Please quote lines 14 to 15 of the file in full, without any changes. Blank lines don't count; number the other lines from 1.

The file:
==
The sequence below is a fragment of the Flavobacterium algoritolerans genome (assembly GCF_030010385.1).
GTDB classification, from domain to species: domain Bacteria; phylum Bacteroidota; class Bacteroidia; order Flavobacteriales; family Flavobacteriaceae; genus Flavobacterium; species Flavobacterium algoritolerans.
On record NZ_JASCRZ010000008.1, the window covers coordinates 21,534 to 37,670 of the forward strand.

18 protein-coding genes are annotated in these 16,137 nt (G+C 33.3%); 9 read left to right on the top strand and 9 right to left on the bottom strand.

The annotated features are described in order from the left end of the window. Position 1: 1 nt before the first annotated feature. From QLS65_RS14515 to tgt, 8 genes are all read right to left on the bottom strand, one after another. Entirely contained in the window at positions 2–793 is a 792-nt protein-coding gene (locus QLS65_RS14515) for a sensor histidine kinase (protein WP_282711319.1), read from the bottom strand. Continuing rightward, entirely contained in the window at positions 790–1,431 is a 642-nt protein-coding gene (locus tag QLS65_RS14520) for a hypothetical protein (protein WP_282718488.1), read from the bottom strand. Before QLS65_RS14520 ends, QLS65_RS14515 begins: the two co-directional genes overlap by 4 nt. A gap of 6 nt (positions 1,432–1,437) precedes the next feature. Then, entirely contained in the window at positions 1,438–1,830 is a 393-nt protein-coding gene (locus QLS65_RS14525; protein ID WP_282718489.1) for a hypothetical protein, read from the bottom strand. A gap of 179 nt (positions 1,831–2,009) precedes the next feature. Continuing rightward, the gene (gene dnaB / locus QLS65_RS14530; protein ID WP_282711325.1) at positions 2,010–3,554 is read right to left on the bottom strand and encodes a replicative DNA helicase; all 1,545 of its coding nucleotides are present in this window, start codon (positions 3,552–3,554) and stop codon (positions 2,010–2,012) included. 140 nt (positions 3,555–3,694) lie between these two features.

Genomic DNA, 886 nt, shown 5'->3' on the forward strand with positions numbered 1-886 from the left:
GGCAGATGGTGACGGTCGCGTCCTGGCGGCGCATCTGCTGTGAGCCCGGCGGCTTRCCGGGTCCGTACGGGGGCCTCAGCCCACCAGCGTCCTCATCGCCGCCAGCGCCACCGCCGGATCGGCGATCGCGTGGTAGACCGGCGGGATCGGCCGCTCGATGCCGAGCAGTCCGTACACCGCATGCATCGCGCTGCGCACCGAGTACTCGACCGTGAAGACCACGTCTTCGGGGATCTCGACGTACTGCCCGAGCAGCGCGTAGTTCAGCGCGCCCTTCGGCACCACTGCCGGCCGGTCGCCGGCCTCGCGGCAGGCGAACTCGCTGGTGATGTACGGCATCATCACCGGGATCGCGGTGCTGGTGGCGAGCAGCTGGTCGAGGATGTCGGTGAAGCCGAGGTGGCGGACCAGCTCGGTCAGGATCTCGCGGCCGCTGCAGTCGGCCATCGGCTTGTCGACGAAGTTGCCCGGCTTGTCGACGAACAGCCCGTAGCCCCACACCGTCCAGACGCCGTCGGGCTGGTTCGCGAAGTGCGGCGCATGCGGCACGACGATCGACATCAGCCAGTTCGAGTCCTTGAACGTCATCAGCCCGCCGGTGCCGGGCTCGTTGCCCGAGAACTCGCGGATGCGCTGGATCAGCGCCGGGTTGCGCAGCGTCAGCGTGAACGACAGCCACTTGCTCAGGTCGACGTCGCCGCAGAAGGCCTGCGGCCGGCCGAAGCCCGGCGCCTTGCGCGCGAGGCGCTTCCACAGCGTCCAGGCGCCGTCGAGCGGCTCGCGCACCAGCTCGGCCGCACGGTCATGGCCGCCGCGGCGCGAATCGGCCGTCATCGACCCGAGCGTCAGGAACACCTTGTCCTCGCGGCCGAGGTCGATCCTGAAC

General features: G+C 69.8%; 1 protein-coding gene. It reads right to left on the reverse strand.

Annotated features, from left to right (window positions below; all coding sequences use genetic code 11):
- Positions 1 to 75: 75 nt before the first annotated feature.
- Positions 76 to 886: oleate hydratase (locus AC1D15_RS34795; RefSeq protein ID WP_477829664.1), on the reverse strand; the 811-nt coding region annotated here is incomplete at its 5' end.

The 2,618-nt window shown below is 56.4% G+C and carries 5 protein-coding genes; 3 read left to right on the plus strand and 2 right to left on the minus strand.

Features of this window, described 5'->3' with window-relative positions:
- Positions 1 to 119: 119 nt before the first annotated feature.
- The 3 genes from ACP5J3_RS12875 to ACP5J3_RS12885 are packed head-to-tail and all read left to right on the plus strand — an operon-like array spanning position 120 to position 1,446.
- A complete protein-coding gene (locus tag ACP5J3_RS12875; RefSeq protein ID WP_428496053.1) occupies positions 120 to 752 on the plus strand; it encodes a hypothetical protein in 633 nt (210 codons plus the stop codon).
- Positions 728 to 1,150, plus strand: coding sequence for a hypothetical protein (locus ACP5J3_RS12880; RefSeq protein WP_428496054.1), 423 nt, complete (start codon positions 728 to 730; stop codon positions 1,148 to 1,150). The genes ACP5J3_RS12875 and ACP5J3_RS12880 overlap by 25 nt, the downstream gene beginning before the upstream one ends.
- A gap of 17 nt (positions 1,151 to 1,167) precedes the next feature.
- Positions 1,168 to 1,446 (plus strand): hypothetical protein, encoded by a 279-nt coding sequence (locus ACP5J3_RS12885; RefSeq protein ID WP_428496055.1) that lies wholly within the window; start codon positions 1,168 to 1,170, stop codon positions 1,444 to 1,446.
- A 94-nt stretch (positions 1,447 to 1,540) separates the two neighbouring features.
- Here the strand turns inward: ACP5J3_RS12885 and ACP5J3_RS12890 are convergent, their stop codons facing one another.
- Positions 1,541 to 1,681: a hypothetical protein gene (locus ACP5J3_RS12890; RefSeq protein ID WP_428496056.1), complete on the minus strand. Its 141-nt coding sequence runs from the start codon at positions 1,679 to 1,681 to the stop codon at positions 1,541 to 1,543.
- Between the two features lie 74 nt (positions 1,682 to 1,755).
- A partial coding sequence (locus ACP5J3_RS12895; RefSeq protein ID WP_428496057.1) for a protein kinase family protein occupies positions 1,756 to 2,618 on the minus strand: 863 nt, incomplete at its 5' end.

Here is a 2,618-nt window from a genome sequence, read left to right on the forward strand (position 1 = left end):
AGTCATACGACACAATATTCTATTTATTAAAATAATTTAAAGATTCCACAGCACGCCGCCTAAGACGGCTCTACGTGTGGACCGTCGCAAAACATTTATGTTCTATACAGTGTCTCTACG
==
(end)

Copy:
- Positions 1 to 119: 119 nt before the first annotated feature.
- The 3 genes from ACP5J3_RS12875 to ACP5J3_RS12885 are packed head-to-tail and all read left to right on the plus strand — an operon-like array spanning position 120 to position 1,446.